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Succinic acid: a promising multi-functional ingredient for cosmetic and personal-care applications

corresponding

LAWRENCE THEUNISSEN1*, FRANCOIS COURBES2
*Corresponding author
1. Reverdia, Geleen, the Netherlands
2. Bonderalia Italia Srl, Varese, Italy

Abstract

Formulators of cosmetic and personal-care products are on an endless quest for new and innovative ingredients that are effective, safe and sustainable.

Traditionally, Succinic Acid was produced synthetically (from fossil oil) or by distillation of amber (expensive), and therefore it is not yet extensively used as an ingredient in the industry. However, with the introduction of affordable, 100% natural succinic acid the interest for this raw material in cosmetics and personal care has strongly increased.

Furthermore, research shows that succinic acid can deliver multiple benefits when used in topical products. This paper highlights a number some of reported topical uses of succinic acid, as well as results of preliminary studies demonstrating the anti-microbial activity of Biosuccinium® S, a 100% natural succinic acid.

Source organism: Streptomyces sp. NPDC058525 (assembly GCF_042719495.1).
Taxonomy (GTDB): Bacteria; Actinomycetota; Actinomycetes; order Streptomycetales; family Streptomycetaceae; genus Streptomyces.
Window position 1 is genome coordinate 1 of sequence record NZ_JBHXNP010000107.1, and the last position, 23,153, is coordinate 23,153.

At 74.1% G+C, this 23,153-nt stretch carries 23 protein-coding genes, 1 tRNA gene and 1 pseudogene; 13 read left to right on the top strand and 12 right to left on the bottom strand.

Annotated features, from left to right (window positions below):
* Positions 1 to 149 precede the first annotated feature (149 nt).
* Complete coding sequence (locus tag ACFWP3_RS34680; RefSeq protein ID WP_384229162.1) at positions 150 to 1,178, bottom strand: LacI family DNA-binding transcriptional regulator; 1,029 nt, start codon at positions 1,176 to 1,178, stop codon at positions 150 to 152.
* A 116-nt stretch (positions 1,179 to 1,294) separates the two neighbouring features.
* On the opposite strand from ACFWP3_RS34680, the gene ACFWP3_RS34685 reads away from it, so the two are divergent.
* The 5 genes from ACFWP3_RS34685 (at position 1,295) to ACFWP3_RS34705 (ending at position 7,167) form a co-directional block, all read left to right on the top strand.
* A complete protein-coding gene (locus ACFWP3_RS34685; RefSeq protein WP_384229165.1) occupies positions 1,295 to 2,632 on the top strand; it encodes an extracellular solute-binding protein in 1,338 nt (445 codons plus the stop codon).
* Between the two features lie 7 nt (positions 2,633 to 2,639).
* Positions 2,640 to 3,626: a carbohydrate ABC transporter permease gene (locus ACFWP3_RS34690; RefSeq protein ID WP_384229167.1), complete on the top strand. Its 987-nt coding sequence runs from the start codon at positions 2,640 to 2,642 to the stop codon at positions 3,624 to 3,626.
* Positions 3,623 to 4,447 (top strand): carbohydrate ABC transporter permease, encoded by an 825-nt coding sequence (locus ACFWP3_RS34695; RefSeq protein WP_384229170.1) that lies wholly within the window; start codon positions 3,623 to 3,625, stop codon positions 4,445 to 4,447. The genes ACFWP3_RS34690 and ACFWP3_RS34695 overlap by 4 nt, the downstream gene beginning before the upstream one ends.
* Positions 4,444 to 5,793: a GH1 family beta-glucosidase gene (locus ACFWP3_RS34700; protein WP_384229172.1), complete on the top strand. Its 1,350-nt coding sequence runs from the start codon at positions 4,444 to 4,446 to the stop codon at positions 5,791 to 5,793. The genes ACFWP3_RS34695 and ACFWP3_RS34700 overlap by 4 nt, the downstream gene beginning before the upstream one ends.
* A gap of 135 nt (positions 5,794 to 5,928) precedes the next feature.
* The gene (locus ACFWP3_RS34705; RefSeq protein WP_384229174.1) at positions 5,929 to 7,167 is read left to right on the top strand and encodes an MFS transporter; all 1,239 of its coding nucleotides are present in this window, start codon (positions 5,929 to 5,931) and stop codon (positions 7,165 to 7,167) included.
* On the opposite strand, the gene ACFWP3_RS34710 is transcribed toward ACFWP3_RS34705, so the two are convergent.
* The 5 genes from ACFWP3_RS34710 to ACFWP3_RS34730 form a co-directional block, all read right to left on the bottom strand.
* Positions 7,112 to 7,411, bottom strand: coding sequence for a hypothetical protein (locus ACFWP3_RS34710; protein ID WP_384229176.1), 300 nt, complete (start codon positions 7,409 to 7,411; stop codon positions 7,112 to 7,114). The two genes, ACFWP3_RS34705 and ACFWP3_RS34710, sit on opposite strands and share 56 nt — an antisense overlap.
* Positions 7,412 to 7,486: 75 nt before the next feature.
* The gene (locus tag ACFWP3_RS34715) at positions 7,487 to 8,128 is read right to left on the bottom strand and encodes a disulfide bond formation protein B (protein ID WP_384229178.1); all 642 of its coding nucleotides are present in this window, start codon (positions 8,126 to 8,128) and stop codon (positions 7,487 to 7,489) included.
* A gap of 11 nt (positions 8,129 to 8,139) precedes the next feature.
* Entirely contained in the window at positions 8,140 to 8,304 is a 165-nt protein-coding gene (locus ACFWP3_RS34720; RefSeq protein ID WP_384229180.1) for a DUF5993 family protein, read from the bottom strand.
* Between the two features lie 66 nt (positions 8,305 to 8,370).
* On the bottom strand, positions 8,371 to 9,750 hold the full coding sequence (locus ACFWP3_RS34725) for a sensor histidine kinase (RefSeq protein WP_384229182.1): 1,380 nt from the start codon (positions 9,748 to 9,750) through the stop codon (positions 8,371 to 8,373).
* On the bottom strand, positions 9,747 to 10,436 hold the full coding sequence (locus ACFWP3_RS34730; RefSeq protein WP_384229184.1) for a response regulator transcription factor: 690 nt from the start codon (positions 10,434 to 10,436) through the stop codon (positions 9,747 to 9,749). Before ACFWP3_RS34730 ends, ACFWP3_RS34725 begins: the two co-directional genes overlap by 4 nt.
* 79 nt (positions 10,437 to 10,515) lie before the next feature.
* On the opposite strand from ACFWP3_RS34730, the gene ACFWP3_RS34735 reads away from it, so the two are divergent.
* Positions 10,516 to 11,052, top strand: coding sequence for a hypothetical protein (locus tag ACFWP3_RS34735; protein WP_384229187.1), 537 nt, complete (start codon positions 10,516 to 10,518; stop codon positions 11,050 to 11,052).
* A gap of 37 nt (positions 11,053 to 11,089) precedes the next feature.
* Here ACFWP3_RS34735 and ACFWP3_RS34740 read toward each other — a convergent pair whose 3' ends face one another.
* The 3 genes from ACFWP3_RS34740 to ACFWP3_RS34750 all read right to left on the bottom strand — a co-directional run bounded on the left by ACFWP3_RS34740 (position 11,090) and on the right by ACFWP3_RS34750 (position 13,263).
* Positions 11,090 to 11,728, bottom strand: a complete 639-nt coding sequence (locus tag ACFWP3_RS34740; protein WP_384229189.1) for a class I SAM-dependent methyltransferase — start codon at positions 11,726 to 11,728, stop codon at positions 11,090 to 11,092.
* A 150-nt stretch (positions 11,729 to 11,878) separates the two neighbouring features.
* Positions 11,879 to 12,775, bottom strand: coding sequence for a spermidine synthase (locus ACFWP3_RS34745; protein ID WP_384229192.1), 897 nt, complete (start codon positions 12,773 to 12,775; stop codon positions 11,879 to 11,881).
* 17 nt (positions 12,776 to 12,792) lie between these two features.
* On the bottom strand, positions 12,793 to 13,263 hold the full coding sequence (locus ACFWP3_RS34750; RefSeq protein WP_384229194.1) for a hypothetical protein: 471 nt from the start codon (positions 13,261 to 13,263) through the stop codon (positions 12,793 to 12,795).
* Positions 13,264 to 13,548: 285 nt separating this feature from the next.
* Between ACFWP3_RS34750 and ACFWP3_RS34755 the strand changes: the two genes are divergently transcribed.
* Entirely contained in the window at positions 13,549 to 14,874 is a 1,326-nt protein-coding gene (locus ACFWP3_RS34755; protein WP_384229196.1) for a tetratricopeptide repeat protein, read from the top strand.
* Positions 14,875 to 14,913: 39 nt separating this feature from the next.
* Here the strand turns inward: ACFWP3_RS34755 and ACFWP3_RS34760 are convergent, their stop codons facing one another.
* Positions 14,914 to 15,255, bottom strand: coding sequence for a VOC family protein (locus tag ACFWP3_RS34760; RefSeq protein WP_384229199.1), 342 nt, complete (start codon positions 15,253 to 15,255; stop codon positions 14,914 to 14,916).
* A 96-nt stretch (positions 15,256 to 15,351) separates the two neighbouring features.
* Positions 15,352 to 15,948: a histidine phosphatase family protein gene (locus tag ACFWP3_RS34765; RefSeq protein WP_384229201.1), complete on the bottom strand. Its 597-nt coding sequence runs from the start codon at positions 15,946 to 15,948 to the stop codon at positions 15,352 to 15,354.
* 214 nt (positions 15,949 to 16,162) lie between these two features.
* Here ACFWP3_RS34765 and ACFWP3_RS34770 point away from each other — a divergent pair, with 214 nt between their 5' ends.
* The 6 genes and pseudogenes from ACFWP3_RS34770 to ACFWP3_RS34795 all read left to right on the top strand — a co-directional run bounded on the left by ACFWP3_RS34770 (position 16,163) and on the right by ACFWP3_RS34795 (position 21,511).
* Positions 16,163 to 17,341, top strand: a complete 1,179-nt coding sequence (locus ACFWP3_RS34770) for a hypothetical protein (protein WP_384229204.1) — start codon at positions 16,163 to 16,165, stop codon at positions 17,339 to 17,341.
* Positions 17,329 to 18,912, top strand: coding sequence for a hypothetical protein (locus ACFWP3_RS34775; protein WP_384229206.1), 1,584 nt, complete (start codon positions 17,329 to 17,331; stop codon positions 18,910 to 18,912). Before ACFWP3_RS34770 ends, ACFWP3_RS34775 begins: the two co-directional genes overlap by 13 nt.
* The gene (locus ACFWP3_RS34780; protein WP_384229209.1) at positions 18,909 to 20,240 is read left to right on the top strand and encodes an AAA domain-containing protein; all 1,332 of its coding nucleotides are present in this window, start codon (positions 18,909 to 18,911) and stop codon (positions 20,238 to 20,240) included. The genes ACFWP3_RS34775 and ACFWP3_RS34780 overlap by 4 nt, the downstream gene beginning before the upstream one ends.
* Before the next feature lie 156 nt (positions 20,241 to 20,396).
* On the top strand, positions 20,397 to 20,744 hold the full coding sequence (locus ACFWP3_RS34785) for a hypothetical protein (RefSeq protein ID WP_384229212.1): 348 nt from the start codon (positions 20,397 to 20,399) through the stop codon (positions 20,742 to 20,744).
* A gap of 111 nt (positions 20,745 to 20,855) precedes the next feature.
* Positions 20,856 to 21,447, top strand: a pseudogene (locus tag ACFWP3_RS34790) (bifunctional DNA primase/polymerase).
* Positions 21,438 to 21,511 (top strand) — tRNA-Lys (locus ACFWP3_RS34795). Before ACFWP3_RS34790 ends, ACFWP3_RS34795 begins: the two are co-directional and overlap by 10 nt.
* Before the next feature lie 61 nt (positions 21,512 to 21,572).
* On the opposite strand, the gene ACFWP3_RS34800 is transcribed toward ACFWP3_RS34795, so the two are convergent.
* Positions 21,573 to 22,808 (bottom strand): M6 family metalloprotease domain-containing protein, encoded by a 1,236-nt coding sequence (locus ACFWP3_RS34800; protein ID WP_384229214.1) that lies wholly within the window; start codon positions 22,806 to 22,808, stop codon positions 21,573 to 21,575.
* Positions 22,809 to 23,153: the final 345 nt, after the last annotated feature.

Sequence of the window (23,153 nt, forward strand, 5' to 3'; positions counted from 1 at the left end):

INTRODUCTION

It is estimated that the global personal-care market will be worth approximately USD 550 billion in 2020 with an annual growth of 3.5-4.5% (1).

The industry has been seeing a steady increase in demand for greener and more sustainable ingredients.

Green Chemistry has been playing a major role to provide cosmetic ingredients that are no longer based on non-renewable resources, e.g. petroleum, but on sustainable and renewable biomasses.

The publication of the principles of Green Chemistry in 1998 (2) was soon followed by a plethora of studies setting the foundations for the future manufacture of greener chemicals.

Traditionally distilled from amber, Succinic Acid was then commercially derived from petroleum (3).

However, studies on its production from microbial conversion of glucose have been published since the late 1990’s (4).

BIOSUCCINIUM® S (INCI: Succinic Acid) is a 100% natural, ECOCERT-certified ingredient derived from non-GM, renewable vegetable feedstock. 

It is readily biodegradable (OECD 301 E) and has shown a favourable toxicological profile.

The present ar ...